Dr. Wakefield published a study which blamed the MMR vaccine as a cause of autism. Investigations in the matter later revealed that he was paid about £400,000 to publish that study by a group of lawyers who wanted to sue the MMR manufacturers. Following the investigation, the published studies were retracted, and he lost his medical license in Great Britain. (source)
6. The food pyramid that was published by the US government was heavily altered for the benefit of the dairy and grain industry.
The food pyramid as we all know today was fabricated to sell more proteins and dairy products. The basic idea was to promote dairy and protein-rich diets and minimize the use of fats and oils. The structure of the pyramid is a very good example of lobbyism and how big corporations were able to manipulate the masses into thinking what was important and what was not. (source)
7. The bottled-beverage industry commissioned and publicized a series of studies in the early 1990s to prove that drinking fountains were unhealthy.
The popular belief that bottled water is healthier than tap water was a result of propaganda used by the bottled beverage industries. Companies like Coca Cola, Pepsi-Co, and Nestle have been trying for decades to prove that drinking fountains and tap water is unhealthy. As a result, many of us prefer drinking bottled water. The United States alone consumes around half a billion bottles of water in a week.
It is true that not every place has a supply of clean drinking water, but it is pretty safe to drink tap water in the majority of the towns and cities. In fact, brands like Coca Cola’s Dasani and Pepsi-Co’s Aquafina filter and sell the same tap water that comes out of our taps. (source)
8. Diamonds were introduced as a symbol of eternal love through an ad campaign in the 1930s to raise the descending demand of the precious stone.
It all started with the discovery of diamond mines in South Africa in the late 19th century. Diamonds were now easily available in the markets around the world. The fact that diamonds were not as scarce as they were once proved to be concerning to some British businessmen. They realized that the only way of keeping the prices high was to maintain the fiction that diamonds were scarce and valuable. So, they decided to launch De Beers Consolidated Mines which would control entire diamond trade from South Africa.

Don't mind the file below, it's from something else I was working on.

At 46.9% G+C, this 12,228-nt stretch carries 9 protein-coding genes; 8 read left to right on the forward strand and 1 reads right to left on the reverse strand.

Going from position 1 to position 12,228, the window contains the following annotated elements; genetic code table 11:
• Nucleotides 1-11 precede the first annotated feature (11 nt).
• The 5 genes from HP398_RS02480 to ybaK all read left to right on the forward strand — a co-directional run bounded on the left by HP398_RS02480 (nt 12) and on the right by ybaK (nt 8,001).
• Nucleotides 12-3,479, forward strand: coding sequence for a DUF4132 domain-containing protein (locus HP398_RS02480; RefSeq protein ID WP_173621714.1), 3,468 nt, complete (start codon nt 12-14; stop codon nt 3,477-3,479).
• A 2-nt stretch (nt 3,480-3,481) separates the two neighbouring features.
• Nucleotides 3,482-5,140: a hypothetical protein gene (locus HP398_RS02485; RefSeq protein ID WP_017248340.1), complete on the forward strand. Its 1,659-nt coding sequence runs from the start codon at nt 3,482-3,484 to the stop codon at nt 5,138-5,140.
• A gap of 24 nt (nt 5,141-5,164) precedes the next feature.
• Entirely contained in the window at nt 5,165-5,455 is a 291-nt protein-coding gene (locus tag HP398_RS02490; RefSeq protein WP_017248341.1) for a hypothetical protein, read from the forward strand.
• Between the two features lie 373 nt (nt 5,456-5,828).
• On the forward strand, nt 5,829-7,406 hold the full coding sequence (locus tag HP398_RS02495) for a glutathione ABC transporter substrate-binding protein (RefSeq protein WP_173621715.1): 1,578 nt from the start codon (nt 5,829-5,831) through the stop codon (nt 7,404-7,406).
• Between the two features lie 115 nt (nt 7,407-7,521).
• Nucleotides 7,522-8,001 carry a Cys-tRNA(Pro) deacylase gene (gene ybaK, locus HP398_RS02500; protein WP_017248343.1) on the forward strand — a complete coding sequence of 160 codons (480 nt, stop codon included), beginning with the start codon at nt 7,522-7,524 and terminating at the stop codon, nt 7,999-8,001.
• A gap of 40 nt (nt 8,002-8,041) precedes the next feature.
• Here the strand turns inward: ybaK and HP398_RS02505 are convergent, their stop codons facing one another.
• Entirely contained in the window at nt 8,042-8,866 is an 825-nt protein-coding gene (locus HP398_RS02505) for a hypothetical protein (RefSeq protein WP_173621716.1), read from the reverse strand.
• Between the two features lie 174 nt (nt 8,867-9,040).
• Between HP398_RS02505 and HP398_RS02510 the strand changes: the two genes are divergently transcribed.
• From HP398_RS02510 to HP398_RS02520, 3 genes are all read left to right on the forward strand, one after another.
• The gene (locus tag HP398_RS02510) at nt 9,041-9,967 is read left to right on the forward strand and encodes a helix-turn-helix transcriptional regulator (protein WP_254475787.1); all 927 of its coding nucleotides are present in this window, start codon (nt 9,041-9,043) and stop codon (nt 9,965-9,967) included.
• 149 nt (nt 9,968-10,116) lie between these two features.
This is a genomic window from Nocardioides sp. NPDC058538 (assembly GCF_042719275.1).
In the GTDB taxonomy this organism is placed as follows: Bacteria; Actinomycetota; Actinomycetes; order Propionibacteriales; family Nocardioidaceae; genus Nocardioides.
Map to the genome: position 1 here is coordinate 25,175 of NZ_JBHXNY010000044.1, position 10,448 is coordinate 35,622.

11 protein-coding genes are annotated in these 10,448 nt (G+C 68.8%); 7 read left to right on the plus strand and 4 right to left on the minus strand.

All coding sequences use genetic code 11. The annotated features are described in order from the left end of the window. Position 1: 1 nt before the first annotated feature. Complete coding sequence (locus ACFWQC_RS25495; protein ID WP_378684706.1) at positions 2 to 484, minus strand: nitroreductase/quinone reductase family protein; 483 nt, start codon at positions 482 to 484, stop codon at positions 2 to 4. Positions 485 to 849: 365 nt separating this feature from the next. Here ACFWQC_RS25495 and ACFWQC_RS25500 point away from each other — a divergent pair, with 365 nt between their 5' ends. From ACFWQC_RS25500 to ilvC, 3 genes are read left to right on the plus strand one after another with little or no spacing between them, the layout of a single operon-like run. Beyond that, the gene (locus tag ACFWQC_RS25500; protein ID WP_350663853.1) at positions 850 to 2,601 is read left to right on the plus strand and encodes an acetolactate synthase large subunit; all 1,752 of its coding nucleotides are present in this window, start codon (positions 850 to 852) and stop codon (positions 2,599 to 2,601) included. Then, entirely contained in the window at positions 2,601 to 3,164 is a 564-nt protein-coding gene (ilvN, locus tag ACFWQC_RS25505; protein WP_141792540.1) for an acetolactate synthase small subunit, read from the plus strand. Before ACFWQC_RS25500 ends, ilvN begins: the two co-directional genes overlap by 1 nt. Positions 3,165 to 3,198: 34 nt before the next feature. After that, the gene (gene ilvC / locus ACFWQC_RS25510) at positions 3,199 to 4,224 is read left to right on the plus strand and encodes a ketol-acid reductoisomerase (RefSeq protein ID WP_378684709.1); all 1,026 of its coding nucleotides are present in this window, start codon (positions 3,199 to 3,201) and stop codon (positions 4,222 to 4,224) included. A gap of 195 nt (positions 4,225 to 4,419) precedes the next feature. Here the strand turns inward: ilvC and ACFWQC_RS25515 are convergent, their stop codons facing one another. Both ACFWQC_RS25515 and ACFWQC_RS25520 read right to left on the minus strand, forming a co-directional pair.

In 1938, De Beers hired a New York-based ad agency to further scale their business in the United States. While the practice of giving a diamond ring was already gaining traction, the size of the diamonds was increasingly small. The ad agency started a campaign which emphasized that the size of the diamond was directly proportional to the measure of a man’s love. Following this, there were multiple other ad campaigns which were distributed. The campaigns were pretty successful, and to this day diamonds do hold symbolic importance in our societies. (1, 2)
9. The misconception of keeping your pay a secret was started by the companies so that they can keep the wages low.
It is often believed that you’re not allowed to discuss your wage with others, or that your pay is secret information which should not be revealed. The concept of pay secrecy was introduced by the corporations as it allowed them to maintain low wages. However, according to the National Labor Relations Act of 1935, talking about your wage is completely legal in the United States. Even if the employee has signed a non-disclosure agreement, they are allowed to discuss their wages with whomever they please. (source)
10. Breakfast was made the “most important meal of the day,” by two Seventh-day Adventists who wanted to sell their newly invented breakfast cereal.
It all began at a Sanatorium in the late 19th century. James Caleb Jackson and John Harvey Kellogg were both born in the sanatoriums where people were introduced to vegetarian diets and eating bland as a cure for illness. They came up with the idea of the first breakfast cereal and began marketing it as a healthy breakfast. Soon with the help of cereal lobbyists and persuasive marketing, they were able to make breakfast as the most important meal of the day. This influenced people to consume healthier breakfasts and add more nutritional value to their plate as possible.
Introduction of orange juice as a part of breakfast also stemmed from similar belief. Orange juice was not always a breakfast drink. It was heavily marketed as a staple breakfast drink by the farmers who were dealing with large inventories of oranges which were no longer required as a result of the end of WWII. (1, 2)